Where not to look for your next pet

Traditionally, it used to be common to buy a puppy or kitten through the small ads in a newspaper.

These days, there’s a huge online trade in pets and a dip into any pet-selling website will show you that there are literally hundreds of potential pets available to buy. Neither of these is a safe way to locate your next pet.

How can you spot sellers who aren’t genuine and avoid taking on trouble?

What is ‘Petfishing’?

‘Petfishing’ is a recently coined term describing how unscrupulous suppliers write an appealing advert, designed to draw in potential buyers. When the prospective owner meets the puppies, they may not be as advertised and will often have been bred in a puppy farm or be coming down with an infectious disease.

If they’re being kept in poor conditions, an unwitting buyer may feel so sorry for them that they’re even more likely to buy one – or more – just to get them away from an awful situation. This practice isn’t just limited to puppies either: kittens may also be offered for sale in the same way.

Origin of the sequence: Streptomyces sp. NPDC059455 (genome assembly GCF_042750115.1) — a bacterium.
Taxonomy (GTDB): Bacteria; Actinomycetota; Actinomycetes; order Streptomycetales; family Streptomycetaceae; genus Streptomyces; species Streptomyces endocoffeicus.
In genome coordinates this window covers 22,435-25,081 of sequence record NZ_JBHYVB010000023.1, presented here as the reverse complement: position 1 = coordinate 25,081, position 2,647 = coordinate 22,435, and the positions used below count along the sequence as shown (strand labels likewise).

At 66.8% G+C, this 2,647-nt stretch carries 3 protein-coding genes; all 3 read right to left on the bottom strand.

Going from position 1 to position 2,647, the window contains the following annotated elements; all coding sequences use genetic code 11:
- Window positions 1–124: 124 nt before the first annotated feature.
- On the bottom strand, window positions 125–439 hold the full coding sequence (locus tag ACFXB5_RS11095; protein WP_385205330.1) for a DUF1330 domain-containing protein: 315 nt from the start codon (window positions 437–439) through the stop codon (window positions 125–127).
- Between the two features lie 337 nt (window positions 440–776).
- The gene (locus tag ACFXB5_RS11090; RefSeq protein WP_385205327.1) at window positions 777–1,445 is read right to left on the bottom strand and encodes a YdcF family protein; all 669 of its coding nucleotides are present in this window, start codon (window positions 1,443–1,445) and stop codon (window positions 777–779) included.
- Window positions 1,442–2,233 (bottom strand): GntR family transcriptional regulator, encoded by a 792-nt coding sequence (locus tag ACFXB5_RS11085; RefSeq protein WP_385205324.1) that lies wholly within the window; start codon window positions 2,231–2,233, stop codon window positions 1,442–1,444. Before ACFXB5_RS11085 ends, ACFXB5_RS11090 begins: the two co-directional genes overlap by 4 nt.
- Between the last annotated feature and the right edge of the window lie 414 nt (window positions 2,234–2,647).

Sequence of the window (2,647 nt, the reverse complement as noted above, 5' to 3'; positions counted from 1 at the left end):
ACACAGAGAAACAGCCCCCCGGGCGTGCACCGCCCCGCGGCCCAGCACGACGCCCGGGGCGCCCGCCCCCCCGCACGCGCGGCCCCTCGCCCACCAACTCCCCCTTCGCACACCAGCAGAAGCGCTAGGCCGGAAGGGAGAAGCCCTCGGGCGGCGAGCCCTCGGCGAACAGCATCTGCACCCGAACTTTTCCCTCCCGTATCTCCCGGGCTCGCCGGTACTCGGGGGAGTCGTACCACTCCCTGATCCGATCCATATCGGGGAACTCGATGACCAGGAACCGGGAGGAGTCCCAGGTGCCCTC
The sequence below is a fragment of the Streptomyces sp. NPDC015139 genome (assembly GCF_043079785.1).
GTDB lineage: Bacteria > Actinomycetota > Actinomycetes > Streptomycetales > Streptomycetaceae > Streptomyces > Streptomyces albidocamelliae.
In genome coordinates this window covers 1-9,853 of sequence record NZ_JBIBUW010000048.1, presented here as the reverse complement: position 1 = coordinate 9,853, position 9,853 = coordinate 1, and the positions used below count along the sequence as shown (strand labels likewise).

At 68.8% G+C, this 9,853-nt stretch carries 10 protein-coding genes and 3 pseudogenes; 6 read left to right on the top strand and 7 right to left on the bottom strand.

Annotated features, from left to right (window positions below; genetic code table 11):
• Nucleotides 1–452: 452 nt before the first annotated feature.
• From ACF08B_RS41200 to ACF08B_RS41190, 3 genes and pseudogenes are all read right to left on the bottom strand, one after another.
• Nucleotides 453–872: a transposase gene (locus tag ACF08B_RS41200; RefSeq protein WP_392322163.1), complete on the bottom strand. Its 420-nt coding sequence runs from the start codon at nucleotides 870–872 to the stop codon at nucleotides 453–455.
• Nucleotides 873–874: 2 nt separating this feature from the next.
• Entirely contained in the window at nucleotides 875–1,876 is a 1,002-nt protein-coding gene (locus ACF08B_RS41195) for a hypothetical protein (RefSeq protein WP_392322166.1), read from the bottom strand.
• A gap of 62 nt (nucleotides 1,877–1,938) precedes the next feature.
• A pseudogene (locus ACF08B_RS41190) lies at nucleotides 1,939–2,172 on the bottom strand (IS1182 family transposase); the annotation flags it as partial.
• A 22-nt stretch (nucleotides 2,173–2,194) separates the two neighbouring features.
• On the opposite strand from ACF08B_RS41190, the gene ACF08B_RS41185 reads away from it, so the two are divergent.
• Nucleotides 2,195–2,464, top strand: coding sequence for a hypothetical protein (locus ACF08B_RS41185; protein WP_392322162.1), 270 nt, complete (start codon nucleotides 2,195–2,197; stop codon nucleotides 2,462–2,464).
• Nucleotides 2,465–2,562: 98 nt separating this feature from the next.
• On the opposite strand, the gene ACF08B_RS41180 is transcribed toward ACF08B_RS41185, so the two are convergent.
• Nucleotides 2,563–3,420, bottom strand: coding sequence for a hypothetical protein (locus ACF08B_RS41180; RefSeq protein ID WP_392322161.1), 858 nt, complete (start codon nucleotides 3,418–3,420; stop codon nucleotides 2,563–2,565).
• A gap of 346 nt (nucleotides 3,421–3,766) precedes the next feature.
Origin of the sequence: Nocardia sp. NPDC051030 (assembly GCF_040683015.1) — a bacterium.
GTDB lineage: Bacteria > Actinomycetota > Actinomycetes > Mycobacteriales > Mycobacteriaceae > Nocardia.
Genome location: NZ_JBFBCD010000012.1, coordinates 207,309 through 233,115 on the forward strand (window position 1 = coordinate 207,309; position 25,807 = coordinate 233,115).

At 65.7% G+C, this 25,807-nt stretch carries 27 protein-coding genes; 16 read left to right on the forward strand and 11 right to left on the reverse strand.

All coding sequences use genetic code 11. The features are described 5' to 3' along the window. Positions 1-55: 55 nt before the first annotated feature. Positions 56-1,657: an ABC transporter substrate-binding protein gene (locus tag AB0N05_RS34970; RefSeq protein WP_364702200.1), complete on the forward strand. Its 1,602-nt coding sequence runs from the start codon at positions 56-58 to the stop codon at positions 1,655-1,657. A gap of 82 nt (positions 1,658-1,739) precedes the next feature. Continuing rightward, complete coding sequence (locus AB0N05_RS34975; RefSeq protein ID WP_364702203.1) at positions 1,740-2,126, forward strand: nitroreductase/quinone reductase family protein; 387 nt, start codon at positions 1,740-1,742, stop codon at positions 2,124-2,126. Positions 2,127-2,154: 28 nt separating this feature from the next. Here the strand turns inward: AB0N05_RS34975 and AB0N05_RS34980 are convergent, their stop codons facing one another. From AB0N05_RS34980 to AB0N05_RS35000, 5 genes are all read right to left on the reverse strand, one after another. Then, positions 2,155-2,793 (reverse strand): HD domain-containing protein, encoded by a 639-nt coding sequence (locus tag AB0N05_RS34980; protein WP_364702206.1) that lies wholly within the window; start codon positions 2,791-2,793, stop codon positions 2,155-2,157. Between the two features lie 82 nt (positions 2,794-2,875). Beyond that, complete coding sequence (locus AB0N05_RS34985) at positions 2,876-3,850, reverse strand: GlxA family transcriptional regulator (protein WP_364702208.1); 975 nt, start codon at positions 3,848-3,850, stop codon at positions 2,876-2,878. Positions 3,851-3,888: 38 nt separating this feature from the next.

Alarm bells should ring if…

The seller offers to deliver your puppy or to meet you somewhere, without having assessed your suitability;

The bitch is either absent (‘being taken for a walk’), is separate from the puppies, or doesn’t look particularly interested in them;

If the puppies are seven weeks or under, the bitch should still be letting them suckle and it should be clear that she’s been lactating;

Puppies in the litter look as though they may be of different ages or breeds: Some dealers combine litters;

Several litters are available, or there are a number of different breeds;

The pups, bitch or environment don’t look and smell clean.

Lucy’s Law

On 6th April 2020, Lucy’s Law6, named after a little spaniel called Lucy, who was rescued from a puppy farm, took effect in England. Puppies and kittens under the age of six months can no longer be sold by a third party, such as a dealer or pet shop. The law was introduced to help end the practice of puppy and kitten farming.

With the exception of puppies and kittens being rehomed through reputable animal welfare organisations, if you’re suspicious that the seller did not breed them themselves, walk away. Buying from a source like this often leads to heartache and supports the puppy-farming industry.

Read on to find out more?

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